Jamie receives 2018 ASBMB Lemberg Medal

This prestigious medal honours Professor Rossjohn’s significant and sustained contributions to the understanding of the molecular basis underpinning immunity.

Awarded annually, the Lemberg Medal is presented in memory of Emeritus Professor M.R. Lemberg, who was the Society’s first President and Honorary Member. Only three other scientists from Monash University have won this Medal. Professor Rossjohn joins the esteemed company of Professor Anthony Linnane (1973), Emeritus Professor Phillip Nagley (2001) and the Dean of the Faculty of Medicine, Nursing and Health Sciences and Academic Vice-President, Professor Christina Mitchell (2015).

“An outstanding team of researchers who work alongside me, coupled with the continuous and strong support of Monash University, have enabled numerous exciting finds in the area of immunity to be made over the last 15 years,” Professor Rossjohn said

Since his relocation to Monash in 2002 to pursue a program of research centred on structural immunology, Professor Rossjohn has focused on defining the key molecular interactions underlying receptor recognition events that underpin immunity, both from the aspect of protective immune control and with regard to autoimmunity. Such findings were in close collaboration with leaders in the field, including Professor James McCluskey from the University of Melbourne.

For example, Professor Rossjohn, alongside Professor McCluskey and Professor David Fairlie, provided a structural basis of how vitamin B metabolites can be presented by MR1 and recognised by Mucosal-associated T-cells (MAIT cells), thereby revealing an entirely new class of antigen in immunity.

Professor Rossjohn’s research on the immune system, how the body reacts to infection and what happens when the immune system fails has led to a sustained advancement of knowledge in the field of immunity. His work has been generously supported by the Anti-Cancer Council, the NHMRC, and the ARC, including the current Centre of Excellence in Advanced Molecular Imaging.

As the recipient of the 2018 ASBMB Lemberg Medal, Professor Rossjohn will attend the ComBio2018 conference in September to give the Lemberg Medal Lecture.

For more information about the 2018 ASBMB Lemberg Medal, see https://www.asbmb.org.au/awards/jamie-rossjohn/

Original article

Could people living with coeliac disease one day be able to have their cake and eat it, too?

“If the stomach be irretentive of the food and if it pass through undigested and crude, and nothing ascends into the body, we call such persons coeliacs.”

Although coeliac disease is fairly common, affecting about one in 70 people of European descent, it’s still challenging to diagnose and treat. It’s best known for its classic digestive symptoms – diarrhoea and bloating — but it can also manifest in neurological conditions, skin rashes, osteoporosis, infertility and anaemia, or sometimes nothing at all. Children experience failure to thrive, delayed puberty, cognitive and behavioural issues and tooth enamel problems.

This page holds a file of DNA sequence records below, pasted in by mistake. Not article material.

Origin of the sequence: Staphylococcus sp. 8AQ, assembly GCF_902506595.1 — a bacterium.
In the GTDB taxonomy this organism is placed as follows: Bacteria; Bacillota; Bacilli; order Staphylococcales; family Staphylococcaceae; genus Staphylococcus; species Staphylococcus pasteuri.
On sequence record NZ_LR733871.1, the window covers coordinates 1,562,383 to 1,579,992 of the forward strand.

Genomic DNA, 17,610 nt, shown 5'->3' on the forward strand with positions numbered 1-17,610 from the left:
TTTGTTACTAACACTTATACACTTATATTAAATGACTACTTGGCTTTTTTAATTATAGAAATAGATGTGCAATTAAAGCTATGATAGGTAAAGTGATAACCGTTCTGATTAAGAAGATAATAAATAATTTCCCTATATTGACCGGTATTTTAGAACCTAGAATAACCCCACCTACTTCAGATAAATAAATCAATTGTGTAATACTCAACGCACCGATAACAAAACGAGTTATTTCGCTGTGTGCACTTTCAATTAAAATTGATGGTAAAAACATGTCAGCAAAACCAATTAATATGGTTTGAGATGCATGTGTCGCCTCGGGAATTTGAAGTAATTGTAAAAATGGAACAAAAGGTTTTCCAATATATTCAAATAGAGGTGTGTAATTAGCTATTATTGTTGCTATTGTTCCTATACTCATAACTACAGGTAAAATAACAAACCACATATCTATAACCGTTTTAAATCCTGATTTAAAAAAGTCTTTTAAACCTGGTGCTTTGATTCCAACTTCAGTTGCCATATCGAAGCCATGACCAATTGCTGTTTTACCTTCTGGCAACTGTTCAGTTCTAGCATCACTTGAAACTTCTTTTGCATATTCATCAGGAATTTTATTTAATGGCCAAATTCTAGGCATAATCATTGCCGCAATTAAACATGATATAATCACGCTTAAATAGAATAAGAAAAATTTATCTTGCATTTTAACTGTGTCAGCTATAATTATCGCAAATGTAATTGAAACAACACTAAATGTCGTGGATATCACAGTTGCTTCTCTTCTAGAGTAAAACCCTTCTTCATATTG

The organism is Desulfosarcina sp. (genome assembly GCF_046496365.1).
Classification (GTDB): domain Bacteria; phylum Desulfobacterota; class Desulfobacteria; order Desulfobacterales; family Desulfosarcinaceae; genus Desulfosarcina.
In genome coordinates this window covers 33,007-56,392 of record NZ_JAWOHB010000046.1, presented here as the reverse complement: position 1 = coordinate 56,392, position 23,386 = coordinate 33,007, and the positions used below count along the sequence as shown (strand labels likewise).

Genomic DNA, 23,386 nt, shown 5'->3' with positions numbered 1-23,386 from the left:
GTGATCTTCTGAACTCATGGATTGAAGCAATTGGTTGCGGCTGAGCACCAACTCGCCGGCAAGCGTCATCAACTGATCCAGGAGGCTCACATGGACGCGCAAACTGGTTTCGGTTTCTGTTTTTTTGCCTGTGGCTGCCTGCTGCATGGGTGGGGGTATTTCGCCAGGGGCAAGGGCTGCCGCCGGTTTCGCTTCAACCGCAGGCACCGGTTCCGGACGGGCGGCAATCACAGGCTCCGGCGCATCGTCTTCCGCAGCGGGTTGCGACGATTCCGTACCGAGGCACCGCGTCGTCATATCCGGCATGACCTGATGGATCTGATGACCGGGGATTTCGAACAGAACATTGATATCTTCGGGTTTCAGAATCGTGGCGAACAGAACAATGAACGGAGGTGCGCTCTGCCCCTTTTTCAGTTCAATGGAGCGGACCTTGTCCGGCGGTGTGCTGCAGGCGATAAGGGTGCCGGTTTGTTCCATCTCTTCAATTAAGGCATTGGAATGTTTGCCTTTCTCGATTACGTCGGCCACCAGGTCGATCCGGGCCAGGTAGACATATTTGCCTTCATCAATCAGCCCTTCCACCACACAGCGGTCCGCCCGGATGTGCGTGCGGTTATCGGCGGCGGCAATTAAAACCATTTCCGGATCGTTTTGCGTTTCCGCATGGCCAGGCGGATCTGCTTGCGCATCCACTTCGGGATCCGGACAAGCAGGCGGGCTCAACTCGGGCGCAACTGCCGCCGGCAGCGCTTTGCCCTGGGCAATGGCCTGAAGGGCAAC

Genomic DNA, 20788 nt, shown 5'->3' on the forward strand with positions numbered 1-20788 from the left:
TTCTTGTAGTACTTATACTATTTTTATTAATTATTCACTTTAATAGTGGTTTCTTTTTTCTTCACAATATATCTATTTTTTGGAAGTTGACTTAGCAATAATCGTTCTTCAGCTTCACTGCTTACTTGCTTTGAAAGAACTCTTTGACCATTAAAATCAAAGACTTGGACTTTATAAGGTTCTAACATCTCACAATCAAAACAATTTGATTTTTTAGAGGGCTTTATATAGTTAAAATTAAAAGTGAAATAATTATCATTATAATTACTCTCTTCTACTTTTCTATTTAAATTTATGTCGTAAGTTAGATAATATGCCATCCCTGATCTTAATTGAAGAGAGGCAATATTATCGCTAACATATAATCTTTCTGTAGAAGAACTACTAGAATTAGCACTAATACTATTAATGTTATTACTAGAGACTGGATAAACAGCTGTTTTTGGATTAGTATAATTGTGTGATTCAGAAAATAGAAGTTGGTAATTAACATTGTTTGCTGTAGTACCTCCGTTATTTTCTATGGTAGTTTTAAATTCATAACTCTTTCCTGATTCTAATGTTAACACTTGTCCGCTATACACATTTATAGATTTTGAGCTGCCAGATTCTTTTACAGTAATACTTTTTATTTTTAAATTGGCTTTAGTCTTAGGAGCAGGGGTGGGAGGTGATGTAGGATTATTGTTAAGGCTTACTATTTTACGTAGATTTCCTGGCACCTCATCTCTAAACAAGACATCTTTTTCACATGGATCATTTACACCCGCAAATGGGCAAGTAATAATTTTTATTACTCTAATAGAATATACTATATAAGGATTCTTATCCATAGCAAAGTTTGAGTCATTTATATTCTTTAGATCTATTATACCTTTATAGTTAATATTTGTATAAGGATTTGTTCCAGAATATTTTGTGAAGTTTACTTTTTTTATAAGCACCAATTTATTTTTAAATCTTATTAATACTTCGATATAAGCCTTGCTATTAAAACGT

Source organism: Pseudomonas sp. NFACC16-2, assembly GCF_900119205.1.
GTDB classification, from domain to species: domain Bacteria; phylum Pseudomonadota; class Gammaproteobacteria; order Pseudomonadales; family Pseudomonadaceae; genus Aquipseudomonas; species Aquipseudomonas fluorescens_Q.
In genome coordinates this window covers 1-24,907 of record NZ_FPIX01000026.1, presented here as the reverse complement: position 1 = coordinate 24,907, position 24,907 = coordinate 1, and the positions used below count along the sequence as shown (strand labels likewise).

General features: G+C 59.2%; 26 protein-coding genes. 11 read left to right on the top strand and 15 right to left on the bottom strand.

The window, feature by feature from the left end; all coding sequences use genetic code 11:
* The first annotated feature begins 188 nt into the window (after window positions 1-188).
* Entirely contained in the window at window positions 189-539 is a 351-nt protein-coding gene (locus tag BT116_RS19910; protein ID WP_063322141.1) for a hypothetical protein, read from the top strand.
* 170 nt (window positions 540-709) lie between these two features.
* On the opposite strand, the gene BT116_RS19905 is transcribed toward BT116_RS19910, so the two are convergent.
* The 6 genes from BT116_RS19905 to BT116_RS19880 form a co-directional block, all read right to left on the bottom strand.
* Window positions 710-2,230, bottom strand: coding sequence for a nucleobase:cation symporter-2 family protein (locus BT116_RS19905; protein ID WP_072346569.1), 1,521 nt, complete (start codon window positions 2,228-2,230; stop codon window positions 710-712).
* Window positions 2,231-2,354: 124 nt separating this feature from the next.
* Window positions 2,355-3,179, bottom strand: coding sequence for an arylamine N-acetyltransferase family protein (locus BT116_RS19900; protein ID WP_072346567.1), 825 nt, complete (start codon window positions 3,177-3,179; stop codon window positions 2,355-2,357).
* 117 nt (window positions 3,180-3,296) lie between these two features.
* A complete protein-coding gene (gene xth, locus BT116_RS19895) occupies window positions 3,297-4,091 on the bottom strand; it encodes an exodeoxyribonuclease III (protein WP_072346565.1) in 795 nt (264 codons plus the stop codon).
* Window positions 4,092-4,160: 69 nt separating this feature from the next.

“It has such a broad spectrum of symptoms that some people don’t even know they have it,” says Dr Hugh Reid, who’s studying coeliac with his team in the Infection and Immunity group in Monash’s Biomedicine Discovery Institute. “Gastroenterologists think it’s very much underdiagnosed.”

Using the Australian Synchrotron facility, Dr Reid and his team look at how individual protein molecules behave when a coeliac patient ingests gluten. “It’s basically a train wreck.”

First off, gluten contains the amino acid proline. Enzymes in the gastrointestinal tract that break strings of amino acids into smaller fragments, or peptides, can’t chop up proline-heavy proteins very well. “Instead of peptides of just one to a few amino acids long, you can get up to 10 to 20 amino acids on that fragment,” says Reid.

Another thing all coeliac patients have in common is an increased amount of an enzyme called transglutinase 2 (TG2). It transforms one of these amino acids into a version that’s negatively charged, effectively making it “sticky”.

These sticky strings then bind to HLA molecules, specialised protein complexes embedded in the outer surface of our cells. They perform the critical task of scooping up protein fragments and presenting them to T-cells, the roving border patrol of the immune system.

If the receptors on the surface of a T-cell mesh with a peptide on an HLA molecule in just the right way, an alarm goes out and the troops are called in. This is how the immune system distinguishes self from non-self, harmless proteins in food from dangerous bits of bacteria. It’s a complicated system that works astonishingly well – most of the time.

Because there are so many possible combinations of the 20 amino acids, we produce many different HLA molecules to present peptides and many different specialised T-cells to recognise them. Coeliac patients have been dealt a rotten hand here – they have genes that produce one or two HLA versions with a particular affinity for these specific long, sticky strings of gluten residues.

Then, one of their T-cells mistakenly recognises this particular peptide presentation as being harmful, and unleashes a massive inflammatory response that damages the lining of the intestine and produces autoantibodies that can go on to attack other organ systems.

“The thing that makes this extraordinary is that this [peptide presentation] just happens to be the lock that this [T-cell receptor] key fits,” says Reid. “It’s just terribly bad luck.”

Original article